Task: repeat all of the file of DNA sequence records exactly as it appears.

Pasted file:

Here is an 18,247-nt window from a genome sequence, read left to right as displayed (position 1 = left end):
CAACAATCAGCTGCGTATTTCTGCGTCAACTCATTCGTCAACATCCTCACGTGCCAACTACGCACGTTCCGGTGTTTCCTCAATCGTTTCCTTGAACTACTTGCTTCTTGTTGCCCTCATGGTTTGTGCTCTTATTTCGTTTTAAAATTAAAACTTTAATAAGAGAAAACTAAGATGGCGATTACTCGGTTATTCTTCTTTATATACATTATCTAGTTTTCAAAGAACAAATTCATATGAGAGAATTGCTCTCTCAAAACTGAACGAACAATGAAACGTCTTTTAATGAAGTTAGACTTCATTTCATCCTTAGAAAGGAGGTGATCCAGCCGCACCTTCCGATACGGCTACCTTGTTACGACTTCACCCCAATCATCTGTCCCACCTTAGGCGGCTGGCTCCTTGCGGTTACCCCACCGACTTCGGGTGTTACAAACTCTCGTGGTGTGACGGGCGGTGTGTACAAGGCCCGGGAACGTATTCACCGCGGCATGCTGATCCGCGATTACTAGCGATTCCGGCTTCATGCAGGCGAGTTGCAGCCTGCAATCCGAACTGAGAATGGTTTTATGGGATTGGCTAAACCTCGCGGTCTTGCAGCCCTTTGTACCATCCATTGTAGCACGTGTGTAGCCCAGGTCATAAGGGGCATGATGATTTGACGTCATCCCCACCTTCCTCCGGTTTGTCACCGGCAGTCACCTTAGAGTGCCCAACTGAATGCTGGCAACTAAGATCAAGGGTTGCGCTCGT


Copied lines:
Here is an 18,247-nt window from a genome sequence, read left to right as displayed (position 1 = left end):
CAACAATCAGCTGCGTATTTCTGCGTCAACTCATTCGTCAACATCCTCACGTGCCAACTACGCACGTTCCGGTGTTTCCTCAATCGTTTCCTTGAACTACTTGCTTCTTGTTGCCCTCATGGTTTGTGCTCTTATTTCGTTTTAAAATTAAAACTTTAATAAGAGAAAACTAAGATGGCGATTACTCGGTTATTCTTCTTTATATACATTATCTAGTTTTCAAAGAACAAATTCATATGAGAGAATTGCTCTCTCAAAACTGAACGAACAATGAAACGTCTTTTAATGAAGTTAGACTTCATTTCATCCTTAGAAAGGAGGTGATCCAGCCGCACCTTCCGATACGGCTACCTTGTTACGACTTCACCCCAATCATCTGTCCCACCTTAGGCGGCTGGCTCCTTGCGGTTACCCCACCGACTTCGGGTGTTACAAACTCTCGTGGTGTGACGGGCGGTGTGTACAAGGCCCGGGAACGTATTCACCGCGGCATGCTGATCCGCGATTACTAGCGATTCCGGCTTCATGCAGGCGAGTTGCAGCCTGCAATCCGAACTGAGAATGGTTTTATGGGATTGGCTAAACCTCGCGGTCTTGCAGCCCTTTGTACCATCCATTGTAGCACGTGTGTAGCCCAGGTCATAAGGGGCATGATGATTTGACGTCATCCCCACCTTCCTCCGGTTTGTCACCGGCAGTCACCTTAGAGTGCCCAACTGAATGCTGGCAACTAAGATCAAGGGTTGCGCTCGT